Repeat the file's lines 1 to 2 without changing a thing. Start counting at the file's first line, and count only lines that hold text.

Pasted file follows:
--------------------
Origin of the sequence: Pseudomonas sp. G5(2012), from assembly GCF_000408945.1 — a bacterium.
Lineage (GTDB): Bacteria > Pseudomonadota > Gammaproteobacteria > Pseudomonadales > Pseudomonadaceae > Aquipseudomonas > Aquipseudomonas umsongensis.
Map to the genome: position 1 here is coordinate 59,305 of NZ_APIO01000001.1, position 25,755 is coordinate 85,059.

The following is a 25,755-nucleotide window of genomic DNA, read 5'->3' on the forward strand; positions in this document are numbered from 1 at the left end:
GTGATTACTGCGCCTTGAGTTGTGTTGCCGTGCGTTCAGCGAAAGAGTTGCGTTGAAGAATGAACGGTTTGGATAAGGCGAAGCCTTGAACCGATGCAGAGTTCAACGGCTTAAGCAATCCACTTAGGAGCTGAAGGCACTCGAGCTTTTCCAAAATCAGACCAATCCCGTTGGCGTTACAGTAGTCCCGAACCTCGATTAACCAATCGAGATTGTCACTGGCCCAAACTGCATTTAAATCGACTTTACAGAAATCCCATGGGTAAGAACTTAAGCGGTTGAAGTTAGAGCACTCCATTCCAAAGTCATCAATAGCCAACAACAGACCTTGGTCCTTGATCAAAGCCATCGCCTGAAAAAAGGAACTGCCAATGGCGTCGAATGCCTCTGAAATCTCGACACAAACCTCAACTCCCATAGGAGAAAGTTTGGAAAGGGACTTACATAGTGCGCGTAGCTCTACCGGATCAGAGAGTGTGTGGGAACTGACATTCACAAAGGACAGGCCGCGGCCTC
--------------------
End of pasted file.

Origin of the sequence: Pseudomonas sp. G5(2012), from assembly GCF_000408945.1 — a bacterium.
Lineage (GTDB): Bacteria > Pseudomonadota > Gammaproteobacteria > Pseudomonadales > Pseudomonadaceae > Aquipseudomonas > Aquipseudomonas umsongensis.